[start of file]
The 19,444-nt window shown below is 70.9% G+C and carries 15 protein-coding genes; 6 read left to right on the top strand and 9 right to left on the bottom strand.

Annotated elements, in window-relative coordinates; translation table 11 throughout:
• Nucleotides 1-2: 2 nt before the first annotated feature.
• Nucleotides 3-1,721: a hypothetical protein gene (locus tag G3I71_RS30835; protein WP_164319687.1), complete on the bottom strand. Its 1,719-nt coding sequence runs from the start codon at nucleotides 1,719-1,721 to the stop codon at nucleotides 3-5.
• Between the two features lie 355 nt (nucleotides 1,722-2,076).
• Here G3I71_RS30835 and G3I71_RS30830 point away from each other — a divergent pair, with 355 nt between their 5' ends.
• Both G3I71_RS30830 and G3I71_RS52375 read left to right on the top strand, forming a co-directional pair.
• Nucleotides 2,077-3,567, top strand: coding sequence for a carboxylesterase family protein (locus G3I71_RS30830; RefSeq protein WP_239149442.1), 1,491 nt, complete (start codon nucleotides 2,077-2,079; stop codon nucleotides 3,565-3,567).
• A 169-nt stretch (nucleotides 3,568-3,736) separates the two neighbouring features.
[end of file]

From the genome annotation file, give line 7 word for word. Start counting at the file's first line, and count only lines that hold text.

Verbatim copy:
• Both G3I71_RS30830 and G3I71_RS52375 read left to right on the top strand, forming a co-directional pair.